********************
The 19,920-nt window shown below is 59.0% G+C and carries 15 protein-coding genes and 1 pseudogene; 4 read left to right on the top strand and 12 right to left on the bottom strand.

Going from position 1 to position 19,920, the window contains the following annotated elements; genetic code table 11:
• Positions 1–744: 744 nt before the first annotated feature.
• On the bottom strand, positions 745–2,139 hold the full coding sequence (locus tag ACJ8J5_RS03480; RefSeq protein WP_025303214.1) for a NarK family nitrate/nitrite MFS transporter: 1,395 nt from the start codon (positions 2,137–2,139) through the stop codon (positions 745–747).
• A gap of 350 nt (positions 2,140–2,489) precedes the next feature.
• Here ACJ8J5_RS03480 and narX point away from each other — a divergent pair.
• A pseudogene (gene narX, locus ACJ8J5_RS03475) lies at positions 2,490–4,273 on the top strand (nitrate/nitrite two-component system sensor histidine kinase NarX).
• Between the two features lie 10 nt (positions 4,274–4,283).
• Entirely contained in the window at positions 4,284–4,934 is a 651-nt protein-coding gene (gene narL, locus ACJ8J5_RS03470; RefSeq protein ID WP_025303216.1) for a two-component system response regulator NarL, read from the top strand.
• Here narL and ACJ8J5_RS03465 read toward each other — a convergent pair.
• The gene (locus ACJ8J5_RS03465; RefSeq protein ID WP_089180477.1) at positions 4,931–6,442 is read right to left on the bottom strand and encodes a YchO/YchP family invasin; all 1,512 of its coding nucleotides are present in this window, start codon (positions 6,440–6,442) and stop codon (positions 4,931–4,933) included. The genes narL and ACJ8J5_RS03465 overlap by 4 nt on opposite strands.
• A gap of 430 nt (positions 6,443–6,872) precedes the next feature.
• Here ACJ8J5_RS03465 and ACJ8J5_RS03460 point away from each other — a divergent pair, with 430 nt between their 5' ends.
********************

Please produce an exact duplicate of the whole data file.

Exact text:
The 19,920-nt window shown below is 59.0% G+C and carries 15 protein-coding genes and 1 pseudogene; 4 read left to right on the top strand and 12 right to left on the bottom strand.

Going from position 1 to position 19,920, the window contains the following annotated elements; genetic code table 11:
• Positions 1–744: 744 nt before the first annotated feature.
• On the bottom strand, positions 745–2,139 hold the full coding sequence (locus tag ACJ8J5_RS03480; RefSeq protein WP_025303214.1) for a NarK family nitrate/nitrite MFS transporter: 1,395 nt from the start codon (positions 2,137–2,139) through the stop codon (positions 745–747).
• A gap of 350 nt (positions 2,140–2,489) precedes the next feature.
• Here ACJ8J5_RS03480 and narX point away from each other — a divergent pair.
• A pseudogene (gene narX, locus ACJ8J5_RS03475) lies at positions 2,490–4,273 on the top strand (nitrate/nitrite two-component system sensor histidine kinase NarX).
• Between the two features lie 10 nt (positions 4,274–4,283).
• Entirely contained in the window at positions 4,284–4,934 is a 651-nt protein-coding gene (gene narL, locus ACJ8J5_RS03470; RefSeq protein ID WP_025303216.1) for a two-component system response regulator NarL, read from the top strand.
• Here narL and ACJ8J5_RS03465 read toward each other — a convergent pair.
• The gene (locus ACJ8J5_RS03465; RefSeq protein ID WP_089180477.1) at positions 4,931–6,442 is read right to left on the bottom strand and encodes a YchO/YchP family invasin; all 1,512 of its coding nucleotides are present in this window, start codon (positions 6,440–6,442) and stop codon (positions 4,931–4,933) included. The genes narL and ACJ8J5_RS03465 overlap by 4 nt on opposite strands.
• A gap of 430 nt (positions 6,443–6,872) precedes the next feature.
• Here ACJ8J5_RS03465 and ACJ8J5_RS03460 point away from each other — a divergent pair, with 430 nt between their 5' ends.